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Tanzanian concentrate ban forces Acacia to reduce operational activity

Published by
Global Mining Review,

On 3 March 2017, Tanzania has had a ban on the export of concentrate gold and copper, which has impacted 35% of year to date group production, Acacia has revealed.

It has seen a buildup of approximately US$265 million of concentrate inventory in Tanzania, based on current prices. To help to mitigate the lost revenue, Acacia has taken to reducing the operating and capital costs in order to protect employees and suppliers, both of which are predominantly Tanzanian. Despite these actions, the loss of revenue, together with an outflow of approximately US$65 million of indirect taxes and costs from other changes to the operating environment, has led to a significant cash outflow of approximately US$210 million in 2017 year to date.

According to Acacia’s 2017 interim results, it announced that it would need to consider reducing operating activity, and lower expenditure at the Bulyanhulu mine if the concentrate ban was not lifted by the end of Q3 2017. The impact of the governments ban in Dodoma, has led to majorly negative cash flow of the approximately US$15 per month at the mine and thus has made ordinary course operations at Bulyanhulu unsustainable. Acacia has therefore decided to commence a programme to reduce operational activity and expenditure at Bulyanhulu in order to preserve the viability of our business over the longer term. This programme will include the preservation of all assets and equipment to enable the mine to resume ordinary course operations should the export ban be lifted and the operating environment stabilised.

Meanwhile, Acacia hopes to help lift the band by having discussions with Barrik Gold Corp and the government of Tanzania, to try and negotiate a resolution, which Acacia believes is the best solution for the stakeholders. To this end, Bulyanhulu will commence appropriate consultations with its stakeholders as part of a programme to reduce operational activity. As part of this process to halt production, underground activity will cease and the processing of underground ore is planned to cease within 4 weeks. This process has also been taken to try and preserve water in light of the on-going drought in northern Tanzania, which is expected to worsen in October assuming adequate rainfall does not reach this area. Acacia has announced that part of this strategy will mean a significant reduction in the workforce from the current 1 200 employees and 800 contractor roles.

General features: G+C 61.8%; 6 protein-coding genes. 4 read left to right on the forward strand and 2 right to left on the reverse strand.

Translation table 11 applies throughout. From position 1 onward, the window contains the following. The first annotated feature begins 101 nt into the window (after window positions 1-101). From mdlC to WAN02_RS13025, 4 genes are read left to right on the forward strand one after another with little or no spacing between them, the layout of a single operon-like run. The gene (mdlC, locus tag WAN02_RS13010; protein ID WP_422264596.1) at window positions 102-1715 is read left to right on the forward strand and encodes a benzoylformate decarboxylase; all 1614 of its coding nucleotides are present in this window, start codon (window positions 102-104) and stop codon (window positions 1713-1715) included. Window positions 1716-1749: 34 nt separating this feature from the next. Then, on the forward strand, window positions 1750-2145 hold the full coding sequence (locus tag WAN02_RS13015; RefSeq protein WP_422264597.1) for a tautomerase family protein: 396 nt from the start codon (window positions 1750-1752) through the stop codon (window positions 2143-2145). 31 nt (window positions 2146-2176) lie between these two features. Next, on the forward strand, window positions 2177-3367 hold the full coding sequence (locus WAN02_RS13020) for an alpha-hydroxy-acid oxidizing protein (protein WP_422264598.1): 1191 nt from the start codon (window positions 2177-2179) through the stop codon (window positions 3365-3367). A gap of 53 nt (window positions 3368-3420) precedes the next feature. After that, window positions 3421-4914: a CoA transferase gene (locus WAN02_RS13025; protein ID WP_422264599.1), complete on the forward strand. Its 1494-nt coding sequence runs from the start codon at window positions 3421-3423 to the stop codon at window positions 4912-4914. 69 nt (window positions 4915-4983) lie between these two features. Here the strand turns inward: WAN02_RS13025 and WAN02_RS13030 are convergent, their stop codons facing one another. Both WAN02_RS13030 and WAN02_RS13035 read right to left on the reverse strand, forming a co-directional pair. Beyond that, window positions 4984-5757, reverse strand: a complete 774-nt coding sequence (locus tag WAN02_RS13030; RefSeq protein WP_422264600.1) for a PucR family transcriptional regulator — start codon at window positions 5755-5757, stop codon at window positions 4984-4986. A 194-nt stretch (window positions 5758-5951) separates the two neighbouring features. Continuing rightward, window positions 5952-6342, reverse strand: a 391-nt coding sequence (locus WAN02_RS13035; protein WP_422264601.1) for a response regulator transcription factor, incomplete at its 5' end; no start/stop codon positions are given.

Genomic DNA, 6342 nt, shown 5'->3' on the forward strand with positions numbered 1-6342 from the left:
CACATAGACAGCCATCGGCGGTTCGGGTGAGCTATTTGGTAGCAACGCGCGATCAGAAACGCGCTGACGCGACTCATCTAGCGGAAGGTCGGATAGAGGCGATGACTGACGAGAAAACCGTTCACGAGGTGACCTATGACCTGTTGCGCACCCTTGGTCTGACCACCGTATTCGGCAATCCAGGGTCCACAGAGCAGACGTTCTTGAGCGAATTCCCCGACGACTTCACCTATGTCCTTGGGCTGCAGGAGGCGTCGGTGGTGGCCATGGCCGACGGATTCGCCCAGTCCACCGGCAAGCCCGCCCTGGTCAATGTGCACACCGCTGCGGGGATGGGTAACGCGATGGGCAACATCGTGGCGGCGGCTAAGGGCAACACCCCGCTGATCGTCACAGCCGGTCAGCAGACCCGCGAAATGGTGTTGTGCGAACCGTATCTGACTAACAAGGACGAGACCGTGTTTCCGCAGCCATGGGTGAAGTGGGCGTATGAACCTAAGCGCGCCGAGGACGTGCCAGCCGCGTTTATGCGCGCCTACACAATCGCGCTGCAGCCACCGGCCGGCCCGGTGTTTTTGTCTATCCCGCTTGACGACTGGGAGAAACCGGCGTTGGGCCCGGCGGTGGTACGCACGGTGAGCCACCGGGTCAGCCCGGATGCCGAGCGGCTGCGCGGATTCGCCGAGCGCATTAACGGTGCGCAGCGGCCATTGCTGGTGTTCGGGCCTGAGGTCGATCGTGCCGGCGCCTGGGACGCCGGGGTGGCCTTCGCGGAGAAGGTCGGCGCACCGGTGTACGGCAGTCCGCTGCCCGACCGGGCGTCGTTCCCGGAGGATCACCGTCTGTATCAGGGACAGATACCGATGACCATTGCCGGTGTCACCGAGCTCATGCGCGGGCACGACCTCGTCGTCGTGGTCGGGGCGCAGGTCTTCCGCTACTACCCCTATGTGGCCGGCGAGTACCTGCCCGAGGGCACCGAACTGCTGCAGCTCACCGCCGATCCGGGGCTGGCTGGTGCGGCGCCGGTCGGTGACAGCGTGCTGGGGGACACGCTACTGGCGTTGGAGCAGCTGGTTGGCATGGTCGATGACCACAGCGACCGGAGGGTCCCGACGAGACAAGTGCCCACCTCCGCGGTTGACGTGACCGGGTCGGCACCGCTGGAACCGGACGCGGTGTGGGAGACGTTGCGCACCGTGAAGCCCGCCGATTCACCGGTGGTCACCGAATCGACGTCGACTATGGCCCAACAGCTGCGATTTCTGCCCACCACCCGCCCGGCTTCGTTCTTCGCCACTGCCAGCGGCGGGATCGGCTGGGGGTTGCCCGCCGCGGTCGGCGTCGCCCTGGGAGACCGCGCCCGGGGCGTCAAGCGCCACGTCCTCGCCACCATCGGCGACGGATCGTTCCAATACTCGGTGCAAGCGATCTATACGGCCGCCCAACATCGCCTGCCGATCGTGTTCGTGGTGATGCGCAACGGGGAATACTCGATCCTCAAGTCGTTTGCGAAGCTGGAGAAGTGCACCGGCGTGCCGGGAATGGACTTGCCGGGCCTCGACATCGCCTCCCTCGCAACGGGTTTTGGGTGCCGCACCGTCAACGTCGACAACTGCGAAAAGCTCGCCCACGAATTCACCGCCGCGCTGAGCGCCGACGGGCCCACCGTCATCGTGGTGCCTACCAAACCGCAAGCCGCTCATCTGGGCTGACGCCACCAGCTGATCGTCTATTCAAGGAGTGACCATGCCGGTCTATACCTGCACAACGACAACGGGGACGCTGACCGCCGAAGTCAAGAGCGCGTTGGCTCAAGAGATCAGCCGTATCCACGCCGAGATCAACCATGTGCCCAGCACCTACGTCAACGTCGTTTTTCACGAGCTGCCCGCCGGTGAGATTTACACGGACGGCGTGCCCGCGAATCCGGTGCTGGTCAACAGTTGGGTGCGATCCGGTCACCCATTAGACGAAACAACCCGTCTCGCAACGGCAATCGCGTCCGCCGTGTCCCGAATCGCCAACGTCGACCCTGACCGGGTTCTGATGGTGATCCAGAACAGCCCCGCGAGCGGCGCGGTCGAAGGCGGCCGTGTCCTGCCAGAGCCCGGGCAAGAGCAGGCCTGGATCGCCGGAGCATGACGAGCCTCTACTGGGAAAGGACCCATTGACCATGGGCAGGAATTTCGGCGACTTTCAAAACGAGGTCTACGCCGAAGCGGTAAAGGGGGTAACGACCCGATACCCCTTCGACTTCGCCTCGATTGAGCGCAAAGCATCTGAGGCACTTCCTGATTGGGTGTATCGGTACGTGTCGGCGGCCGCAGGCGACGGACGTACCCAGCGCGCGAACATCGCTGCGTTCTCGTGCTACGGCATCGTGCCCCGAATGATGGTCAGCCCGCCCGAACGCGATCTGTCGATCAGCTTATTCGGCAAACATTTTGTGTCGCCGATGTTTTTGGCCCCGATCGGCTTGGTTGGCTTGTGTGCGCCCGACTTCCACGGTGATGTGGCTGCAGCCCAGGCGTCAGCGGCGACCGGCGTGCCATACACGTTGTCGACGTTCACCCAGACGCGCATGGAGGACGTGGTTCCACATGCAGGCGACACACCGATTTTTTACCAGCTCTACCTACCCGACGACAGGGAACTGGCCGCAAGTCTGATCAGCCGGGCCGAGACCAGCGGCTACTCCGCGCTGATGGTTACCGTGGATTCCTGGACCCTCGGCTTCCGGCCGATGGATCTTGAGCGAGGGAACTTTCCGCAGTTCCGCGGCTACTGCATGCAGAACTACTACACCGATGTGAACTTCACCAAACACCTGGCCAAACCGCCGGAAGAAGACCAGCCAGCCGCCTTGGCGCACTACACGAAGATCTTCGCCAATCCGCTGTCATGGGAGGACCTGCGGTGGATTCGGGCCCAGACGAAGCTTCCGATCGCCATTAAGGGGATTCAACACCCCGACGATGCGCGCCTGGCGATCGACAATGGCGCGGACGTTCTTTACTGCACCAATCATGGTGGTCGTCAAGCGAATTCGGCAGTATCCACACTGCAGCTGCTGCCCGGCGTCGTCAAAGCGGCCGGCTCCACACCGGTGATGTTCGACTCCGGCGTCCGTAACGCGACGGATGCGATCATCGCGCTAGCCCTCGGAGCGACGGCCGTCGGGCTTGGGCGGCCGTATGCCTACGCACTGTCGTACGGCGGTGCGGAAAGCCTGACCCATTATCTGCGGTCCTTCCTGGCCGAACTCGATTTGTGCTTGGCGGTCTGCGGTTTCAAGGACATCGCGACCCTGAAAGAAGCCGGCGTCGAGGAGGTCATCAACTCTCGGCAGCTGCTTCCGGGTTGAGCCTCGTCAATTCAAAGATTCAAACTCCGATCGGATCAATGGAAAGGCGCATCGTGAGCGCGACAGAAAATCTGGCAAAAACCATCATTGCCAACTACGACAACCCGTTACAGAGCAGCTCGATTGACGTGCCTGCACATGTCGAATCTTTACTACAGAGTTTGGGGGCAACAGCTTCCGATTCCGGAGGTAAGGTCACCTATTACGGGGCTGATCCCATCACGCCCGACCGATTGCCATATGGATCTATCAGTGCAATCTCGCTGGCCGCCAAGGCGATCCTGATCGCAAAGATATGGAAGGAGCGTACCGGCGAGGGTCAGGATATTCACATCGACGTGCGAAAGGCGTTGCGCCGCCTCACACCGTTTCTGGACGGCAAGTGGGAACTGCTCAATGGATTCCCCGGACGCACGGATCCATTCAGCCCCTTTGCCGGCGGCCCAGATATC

Acacia imagines that the process of moving to a reduced operational state will be completed in three months and will include a one-off cost of US$20-25 million in addition to natural decrease in profit and working capital as a result of stopping production (approximately US$35-40 million). This is along with an average of US$5 million per month of operating cash outflow. These costs will be partly offset by the revenue from the retreatment of tailings, which produces saleable gold+silver alloys.

Meanwhile, Buzwagi will be another mine owned by Acacia to be affected by the concentrate ban, will continue to operate as normal due to the its short remaining mine and life and lower impact the current environment has had on its company’s cash outflows. The mine has commenced a trial to test whether it is cash flow positive in light of the current export ban to change the processing flow sheet to solely produce alloys and no concentrate. This change would mean a reduction in overall gold and silver recoveries and the mine would no longer recover the contained copper, but would enable the mine to sell all the gold and silver it produces rather than only 35% of production. This could bring forward the planned end of gold/copper concentrate production from mid-2018.

Once the changes at Bulyanhulu are completed, Acacia believes the Group will be able to return to positive cash generation in early 2018. The Company is also evaluating further steps to reduce cash outflows and protect its balance sheet, with the cash balance at the end of August 2017 amounting to US$107 million, with US$71 million of debt. These steps may include a reduction in corporate overheads, expansionary drilling at North Mara, greenfield exploration activity and a gold hedging programme.

The Company remains hopeful that the ongoing discussions between Barrick and the Government of Tanzania will lead to a resolution to the concentrate ban and operating environment and enable the re-assessment of the operating situation at Bulyanhulu in the near future.

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